I grew up on a state park, which was a bit like having an enormous playground in your backyard.

Which, technically, we did.

My brother, Jake, and I outside the park museum.  We dressed up for the occasion.

My brother, Jake, and I outside the park museum. We dressed up for the occasion.

That was back when teeter-totters were fun.

Excuse me. Let me rephrase.

That was back when teeter-totters were terrifying.

I have vivid memories of clinging to my end of the seesaw while some big kid on the other (aka one of my brothers) ignored my pleas to get off.   

Back then the teeter-totter engineers (who were most certainly men) did not have good, safe fun in mind when they constructed those things.

If you managed to hold on even when your partner on the other end “accidentally” hopped off while you were still six feet up, then you most certainly suffered major spinal damage when you hit the ground half a second later.

Riding a teeter-totter was a lesson in fear, stability and learning to speak up for yourself.  

If you didn’t, your sweet little life, quite literally, hung in the balance.

But have you been to a playground lately?

The new engineers and engineerettes have safety-fied the snot out of those teeter-totters.

They’re pretty much a waste of good playground space now.

Even my Christian gets quickly bored with them. (And this is the kid who is still a little bit nervous around his stick horse.)

But he really is quite manly otherwise. See? He even hammers the grass.

But it’s a shame, really.

Instead of finding a middle ground on teeter-totter design, they took out all the fun and exchanged it instead for something on the extreme end of pointlessness.

 (And playgrounds and kiddos worldwide have suffered for it.)

We’ve gotten all off balance on things, it seems.


Speaking of balance, I realized that I had lost mine this weekend.  

It all started when I found myself wondering if there was an app that timed how long a person spent on Facebook each day.

Which, of course, is ridiculous because who in the world would want to know that?

(And I checked, by the way. It doesn’t exist.)

I’d like to say that it wouldn’t matter to me because I don’t spend much time on Facebook or texting or the Internet, but, come on, let’s be honest here.

I wouldn’t want a timer on it.

Now, let it be known, I don’t believe there is anything intrinsically wrong with texting or piddling on Pinterest or Facebook or Fill in the Blank with your particular favorite form of social media.   

If scrolling through pictures of what someone else is having for dinner or clicking on an “Amazing!” link about how to slice cherry tomatoes faster makes you happy, then that’s fine. No harm done.

But let’s be hypothetical here.

If “checking” Facebook means I’m staring down at my phone so much that I miss seeing Edy finally execute a cartwheel, then I have chosen poorly.

And if I’m having a real conversation with a real person on a real phone and I’m checking my e-mail at the same time, then I have gotten off track.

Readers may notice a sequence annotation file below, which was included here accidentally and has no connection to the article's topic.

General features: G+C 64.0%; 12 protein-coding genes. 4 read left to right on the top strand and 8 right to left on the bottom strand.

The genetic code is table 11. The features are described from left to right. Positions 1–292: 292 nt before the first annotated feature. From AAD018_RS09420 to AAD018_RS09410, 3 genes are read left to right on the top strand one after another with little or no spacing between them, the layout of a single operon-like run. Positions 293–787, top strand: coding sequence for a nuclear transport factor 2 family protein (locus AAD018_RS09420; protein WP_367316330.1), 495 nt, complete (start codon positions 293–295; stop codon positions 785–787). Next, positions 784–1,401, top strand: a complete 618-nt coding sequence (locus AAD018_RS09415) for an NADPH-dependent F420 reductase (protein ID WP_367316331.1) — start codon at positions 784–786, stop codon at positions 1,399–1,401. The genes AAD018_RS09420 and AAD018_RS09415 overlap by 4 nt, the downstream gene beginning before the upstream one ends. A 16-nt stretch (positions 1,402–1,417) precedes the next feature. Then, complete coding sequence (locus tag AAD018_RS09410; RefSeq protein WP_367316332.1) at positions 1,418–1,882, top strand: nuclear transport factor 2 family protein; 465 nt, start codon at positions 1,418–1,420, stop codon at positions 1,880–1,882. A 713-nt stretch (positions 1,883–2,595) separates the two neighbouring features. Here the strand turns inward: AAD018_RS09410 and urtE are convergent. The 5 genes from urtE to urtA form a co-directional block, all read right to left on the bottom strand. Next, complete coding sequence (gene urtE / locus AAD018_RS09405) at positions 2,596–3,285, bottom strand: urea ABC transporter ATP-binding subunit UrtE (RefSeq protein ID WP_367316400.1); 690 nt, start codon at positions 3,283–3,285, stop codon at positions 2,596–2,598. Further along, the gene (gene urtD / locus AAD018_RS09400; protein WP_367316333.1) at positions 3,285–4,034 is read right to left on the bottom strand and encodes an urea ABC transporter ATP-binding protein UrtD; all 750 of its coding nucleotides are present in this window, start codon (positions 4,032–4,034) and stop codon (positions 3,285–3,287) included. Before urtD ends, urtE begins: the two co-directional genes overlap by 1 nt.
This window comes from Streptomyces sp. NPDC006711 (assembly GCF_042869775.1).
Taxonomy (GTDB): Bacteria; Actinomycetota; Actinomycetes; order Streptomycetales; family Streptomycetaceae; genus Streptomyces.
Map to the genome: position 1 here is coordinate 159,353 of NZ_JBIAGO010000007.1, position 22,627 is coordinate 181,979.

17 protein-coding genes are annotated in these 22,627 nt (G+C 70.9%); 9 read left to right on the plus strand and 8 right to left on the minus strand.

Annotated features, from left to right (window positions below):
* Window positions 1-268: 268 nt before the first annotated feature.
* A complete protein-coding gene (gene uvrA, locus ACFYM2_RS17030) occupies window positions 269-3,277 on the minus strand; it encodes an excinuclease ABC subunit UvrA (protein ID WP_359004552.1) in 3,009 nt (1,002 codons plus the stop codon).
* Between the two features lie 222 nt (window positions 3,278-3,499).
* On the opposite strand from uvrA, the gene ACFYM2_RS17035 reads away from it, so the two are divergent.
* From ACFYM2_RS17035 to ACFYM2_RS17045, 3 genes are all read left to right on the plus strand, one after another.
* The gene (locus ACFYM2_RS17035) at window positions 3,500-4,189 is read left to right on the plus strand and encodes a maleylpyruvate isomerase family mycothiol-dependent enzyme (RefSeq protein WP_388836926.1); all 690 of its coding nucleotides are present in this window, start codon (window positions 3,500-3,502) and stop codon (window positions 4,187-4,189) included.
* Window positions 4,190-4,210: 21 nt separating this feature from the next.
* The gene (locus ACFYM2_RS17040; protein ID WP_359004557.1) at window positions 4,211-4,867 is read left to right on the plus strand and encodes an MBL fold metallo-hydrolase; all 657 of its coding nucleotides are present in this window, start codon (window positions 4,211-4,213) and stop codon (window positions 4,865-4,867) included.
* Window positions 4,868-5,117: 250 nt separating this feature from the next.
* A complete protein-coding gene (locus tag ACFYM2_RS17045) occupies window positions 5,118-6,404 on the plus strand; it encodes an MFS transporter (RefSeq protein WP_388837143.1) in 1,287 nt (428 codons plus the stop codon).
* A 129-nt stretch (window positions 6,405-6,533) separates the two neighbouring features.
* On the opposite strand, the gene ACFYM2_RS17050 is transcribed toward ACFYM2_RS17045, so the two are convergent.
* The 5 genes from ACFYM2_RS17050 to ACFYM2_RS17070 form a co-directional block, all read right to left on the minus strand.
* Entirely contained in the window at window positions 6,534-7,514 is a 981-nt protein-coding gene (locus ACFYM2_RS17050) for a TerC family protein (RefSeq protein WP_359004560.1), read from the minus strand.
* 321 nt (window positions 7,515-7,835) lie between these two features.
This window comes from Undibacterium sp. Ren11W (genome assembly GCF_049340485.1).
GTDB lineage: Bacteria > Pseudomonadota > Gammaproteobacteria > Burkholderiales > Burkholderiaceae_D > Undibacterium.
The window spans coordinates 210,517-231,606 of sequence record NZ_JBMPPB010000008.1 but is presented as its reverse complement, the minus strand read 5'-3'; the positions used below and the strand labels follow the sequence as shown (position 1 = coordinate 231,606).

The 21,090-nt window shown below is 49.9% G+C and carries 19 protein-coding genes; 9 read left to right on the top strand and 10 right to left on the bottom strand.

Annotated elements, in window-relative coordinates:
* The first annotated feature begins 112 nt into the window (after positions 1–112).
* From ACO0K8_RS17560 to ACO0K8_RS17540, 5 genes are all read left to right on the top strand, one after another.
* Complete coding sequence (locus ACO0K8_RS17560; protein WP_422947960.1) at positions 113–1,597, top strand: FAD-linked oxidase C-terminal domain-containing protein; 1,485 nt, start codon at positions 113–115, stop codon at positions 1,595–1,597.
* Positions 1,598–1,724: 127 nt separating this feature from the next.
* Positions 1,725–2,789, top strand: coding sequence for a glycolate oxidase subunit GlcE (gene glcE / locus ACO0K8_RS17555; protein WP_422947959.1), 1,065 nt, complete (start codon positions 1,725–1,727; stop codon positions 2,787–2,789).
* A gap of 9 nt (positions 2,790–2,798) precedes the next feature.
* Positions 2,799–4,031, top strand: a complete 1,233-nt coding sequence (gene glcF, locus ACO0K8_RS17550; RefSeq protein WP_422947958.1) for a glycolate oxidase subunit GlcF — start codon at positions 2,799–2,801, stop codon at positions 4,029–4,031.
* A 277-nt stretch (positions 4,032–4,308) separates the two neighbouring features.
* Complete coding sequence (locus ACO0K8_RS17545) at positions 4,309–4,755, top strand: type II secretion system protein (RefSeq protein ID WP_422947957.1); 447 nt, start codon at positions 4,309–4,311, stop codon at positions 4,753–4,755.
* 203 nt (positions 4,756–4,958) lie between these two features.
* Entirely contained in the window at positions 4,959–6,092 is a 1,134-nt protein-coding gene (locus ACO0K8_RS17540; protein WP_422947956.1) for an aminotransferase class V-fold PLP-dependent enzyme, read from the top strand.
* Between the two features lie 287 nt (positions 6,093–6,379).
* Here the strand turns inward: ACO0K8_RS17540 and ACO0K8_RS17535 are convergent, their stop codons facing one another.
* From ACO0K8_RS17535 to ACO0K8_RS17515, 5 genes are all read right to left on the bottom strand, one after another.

If I put off snuggling Hattie, or pretend I don’t see Christian clutching Goodnight Moon and baby talk begging me to read it (again) or ignore my just-walked-in-the-door-from-work husband because I’m texting then I have teetered off balance.


And here comes the part that really makes me wish I didn’t write a blog for all the world to see…

I am 100% guilty of every single one of these “hypotheticals”…in the last 24 hours.

Yep, Wife and Mother of the Year. Right here.

And what’s really sad?

I would have told you that I didn’t have a problem.

But, folks, anytime I choose Facebook life over real life, e-mailing over listening, sending a text over loving on my family, then I have a problem.

My life and my priorities have gotten out of balance.


A couple of summers ago, while I waited outside the restrooms at a mall, I watched a little boy.  He was also waiting outside the restrooms, probably for his mom. She had given him money to ride on one of those mechanical cars that, for a quarter or two, will occupy a child for about two minutes.

For some odd reason, she had also given him her cellphone.

So while the car jerks him back and forth, plays music and sounds sirens, the kid is hunched over in the little driver’s seat, completely oblivious to it all because he is playing on Mom’s phone the entire time.

It was really funny and terribly sad.

The kid paid for the ride, sat there right in the middle of it, but completely missed it all.

For  a cellphone.

That his mom had given him.

We are teaching our kids to be off balance too. 


The extra scary thing is, if you have young’uns right now, like me, then you and I are raising the first generation of human beings who have, since birth, watched mom and dad constantly fiddle on their phones.

And because they are the first generation, we do not yet know what the long-term effects our social-media obsession will be on their precious lives.

Our children are the guinea pigs.


There should be warning signs ahead.


I took Facebook off my phone this week.IMG_0554

I’m not getting off completely (as you may well have noticed, since most of you probably clicked a link on Facebook to get to this blog post.)

But my tendency to stand in my kitchen and stare at my phone has gotten out of hand.

I’m tired of missing the ride.

I’m tired of letting the wrong things distract me from the best things. Too many times I’ve exchanged the fun of my life now for something as pointless as a Facebook feed.

I’ve gotten off balance and have possibly gotten my kids off balance too.  

It’s time to get things steadied.

Besides, I’ve got cartwheels to watch.


What about you? Have you ever caught yourself getting off balance? (Somebody, please tell me you can relate!) How did you get back on track?